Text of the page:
When all was said and done, the delegates agreed to a system of exchangeable currencies and broadly open rules of trade. The system would be based on the gold standard to prevent currency fluctuations, and a pair of institutions — what would become known as the International Monetary Fund (IMF) and the World Bank — would serve as guardians of the system’s financial and fiduciary particulars.
The conventional wisdom is that Bretton Woods worked for a time, but that since the entire system was linked to gold, the limited availability of gold put an upper limit on what the new system could handle. As postwar economic activity expanded — but the supply of gold did not — that problem became so mammoth that the United States abandoned the gold standard in 1971. Most point to that period as the end of the Bretton Woods system. In fact, we are still using Bretton Woods, and while nothing that has been discussed to this point is wrong exactly, it is only part of the story.
A Deeper Understanding: World War II and Bretton Woods
Think back to July 1944. The Normandy invasion was in its first month. The United Kingdom served as the staging ground, but with London exhausted, its military commitment to the operation was modest. While the tide of the war had clearly turned, there was much slogging ahead. It had become apparent that launching the invasion of Europe — much less sustaining it — was impossible without large-scale U.S. involvement. Similarly, the balance of forces on the Eastern Front radically favored the Soviets. While the particulars were, of course, open to debate, no one was so idealistic to think that after suffering at Nazi hands, the Soviets were simply going to withdraw from territory captured on their way to Berlin.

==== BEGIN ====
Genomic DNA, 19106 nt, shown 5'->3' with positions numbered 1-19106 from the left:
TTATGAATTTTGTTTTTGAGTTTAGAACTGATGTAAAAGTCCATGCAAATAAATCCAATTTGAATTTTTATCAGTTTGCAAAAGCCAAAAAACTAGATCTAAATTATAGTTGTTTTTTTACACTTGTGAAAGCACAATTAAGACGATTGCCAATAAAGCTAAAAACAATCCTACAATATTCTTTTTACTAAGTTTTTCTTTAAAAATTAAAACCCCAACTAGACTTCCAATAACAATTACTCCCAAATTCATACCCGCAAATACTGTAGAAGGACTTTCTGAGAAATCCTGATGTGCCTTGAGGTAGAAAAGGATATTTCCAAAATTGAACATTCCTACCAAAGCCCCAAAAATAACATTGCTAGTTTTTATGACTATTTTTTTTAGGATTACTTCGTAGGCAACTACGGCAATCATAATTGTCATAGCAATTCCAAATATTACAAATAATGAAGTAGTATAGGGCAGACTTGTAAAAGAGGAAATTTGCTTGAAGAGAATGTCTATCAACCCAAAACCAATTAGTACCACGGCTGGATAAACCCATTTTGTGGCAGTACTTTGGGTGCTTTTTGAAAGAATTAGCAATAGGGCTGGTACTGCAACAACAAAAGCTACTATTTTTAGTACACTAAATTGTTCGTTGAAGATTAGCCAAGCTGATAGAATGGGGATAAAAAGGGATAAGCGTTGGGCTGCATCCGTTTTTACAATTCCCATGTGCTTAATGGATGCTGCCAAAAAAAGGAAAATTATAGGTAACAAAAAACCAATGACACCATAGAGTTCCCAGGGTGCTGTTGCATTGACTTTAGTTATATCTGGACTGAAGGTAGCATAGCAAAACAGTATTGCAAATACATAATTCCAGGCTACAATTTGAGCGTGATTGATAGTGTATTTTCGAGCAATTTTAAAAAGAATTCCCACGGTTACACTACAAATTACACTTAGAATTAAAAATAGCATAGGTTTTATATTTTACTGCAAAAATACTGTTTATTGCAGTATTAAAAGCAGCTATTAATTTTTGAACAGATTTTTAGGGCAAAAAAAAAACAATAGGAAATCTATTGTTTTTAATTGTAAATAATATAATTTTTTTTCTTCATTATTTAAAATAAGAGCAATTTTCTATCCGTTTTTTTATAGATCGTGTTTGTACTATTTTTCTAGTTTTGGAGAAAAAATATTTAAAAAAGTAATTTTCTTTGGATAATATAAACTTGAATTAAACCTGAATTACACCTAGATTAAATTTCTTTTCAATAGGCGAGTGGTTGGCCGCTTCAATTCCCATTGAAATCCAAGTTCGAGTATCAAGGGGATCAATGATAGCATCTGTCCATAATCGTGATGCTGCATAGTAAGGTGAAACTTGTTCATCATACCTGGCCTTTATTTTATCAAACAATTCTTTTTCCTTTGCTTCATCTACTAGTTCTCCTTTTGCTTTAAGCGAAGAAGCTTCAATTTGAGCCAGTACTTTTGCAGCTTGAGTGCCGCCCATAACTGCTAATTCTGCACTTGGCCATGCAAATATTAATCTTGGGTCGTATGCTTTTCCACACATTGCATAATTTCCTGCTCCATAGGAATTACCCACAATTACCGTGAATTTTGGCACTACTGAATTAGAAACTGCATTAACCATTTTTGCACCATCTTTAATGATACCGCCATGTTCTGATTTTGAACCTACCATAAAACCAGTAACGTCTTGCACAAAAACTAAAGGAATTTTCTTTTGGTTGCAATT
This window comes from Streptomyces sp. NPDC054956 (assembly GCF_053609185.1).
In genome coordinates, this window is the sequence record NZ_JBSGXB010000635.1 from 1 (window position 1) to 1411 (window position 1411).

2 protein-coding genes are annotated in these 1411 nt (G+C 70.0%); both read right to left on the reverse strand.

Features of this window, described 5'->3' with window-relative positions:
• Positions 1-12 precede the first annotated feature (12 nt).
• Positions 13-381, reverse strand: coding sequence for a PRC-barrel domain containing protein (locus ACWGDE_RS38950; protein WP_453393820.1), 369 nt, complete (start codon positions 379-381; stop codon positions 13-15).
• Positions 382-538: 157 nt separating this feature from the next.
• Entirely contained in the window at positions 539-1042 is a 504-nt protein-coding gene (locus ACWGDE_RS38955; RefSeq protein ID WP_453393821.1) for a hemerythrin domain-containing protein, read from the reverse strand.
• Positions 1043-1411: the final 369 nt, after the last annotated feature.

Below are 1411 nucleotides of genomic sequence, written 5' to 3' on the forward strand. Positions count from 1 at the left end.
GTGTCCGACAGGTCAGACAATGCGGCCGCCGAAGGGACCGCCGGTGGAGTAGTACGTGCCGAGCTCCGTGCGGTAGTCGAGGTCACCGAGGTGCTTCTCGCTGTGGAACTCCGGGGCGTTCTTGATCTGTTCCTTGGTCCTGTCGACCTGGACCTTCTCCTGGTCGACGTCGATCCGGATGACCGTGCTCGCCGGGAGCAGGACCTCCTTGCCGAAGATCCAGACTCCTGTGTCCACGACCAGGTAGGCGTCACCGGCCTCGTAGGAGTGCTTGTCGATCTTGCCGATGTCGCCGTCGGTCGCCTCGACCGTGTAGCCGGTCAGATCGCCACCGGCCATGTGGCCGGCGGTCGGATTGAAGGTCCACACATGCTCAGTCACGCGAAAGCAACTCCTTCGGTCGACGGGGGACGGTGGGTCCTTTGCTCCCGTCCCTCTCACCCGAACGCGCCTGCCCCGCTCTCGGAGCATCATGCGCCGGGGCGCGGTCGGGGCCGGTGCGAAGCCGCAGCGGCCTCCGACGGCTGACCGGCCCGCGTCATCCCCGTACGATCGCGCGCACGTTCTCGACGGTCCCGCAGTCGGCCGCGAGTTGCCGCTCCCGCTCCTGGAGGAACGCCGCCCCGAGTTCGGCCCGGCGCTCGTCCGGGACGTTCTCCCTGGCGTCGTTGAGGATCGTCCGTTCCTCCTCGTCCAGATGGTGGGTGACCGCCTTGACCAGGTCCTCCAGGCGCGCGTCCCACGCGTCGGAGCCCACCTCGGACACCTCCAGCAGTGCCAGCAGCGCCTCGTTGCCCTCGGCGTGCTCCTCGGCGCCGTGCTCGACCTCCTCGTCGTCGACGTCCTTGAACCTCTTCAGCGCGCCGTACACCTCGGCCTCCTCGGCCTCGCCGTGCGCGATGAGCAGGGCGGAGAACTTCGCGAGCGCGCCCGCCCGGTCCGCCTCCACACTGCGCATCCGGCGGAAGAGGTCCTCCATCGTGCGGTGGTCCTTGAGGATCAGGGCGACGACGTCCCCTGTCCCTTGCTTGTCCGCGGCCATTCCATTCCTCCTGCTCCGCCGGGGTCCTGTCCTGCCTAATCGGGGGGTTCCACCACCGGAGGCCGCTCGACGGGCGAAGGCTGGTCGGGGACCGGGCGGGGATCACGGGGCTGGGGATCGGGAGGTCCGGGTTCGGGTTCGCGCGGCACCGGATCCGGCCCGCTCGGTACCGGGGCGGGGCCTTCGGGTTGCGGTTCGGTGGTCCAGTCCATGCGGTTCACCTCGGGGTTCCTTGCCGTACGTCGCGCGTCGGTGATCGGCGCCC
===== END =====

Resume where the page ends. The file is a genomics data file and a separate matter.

The shape of the Cold War was already beginning to unfold. Between the United States and the Soviet Union, the rest of the modern world — namely, Europe — was going to either experience Soviet occupation or become a U.S. protectorate.
At the core of that realization were twin challenges. For the Europeans, any hope they had of rebuilding was totally dependent upon U.S. willingness to remain engaged. Issues of Soviet attack aside, the war had decimated Europe, and the damage was only becoming worse with each inch of Nazi territory the Americans or Soviets conquered. The Continental states — and even the United Kingdom — were not simply economically spent and indebted but were, to be perfectly blunt, destitute. This was not World War I, where most of the fighting had occurred along a single series of trenches. This was blitzkrieg and saturation bombings, which left the Continent in ruins, and there was almost nothing left from which to rebuild. Simply avoiding mass starvation would be a challenge, and any rebuilding effort would be utterly dependent upon U.S. financing. The Europeans were willing to accept nearly whatever was on offer.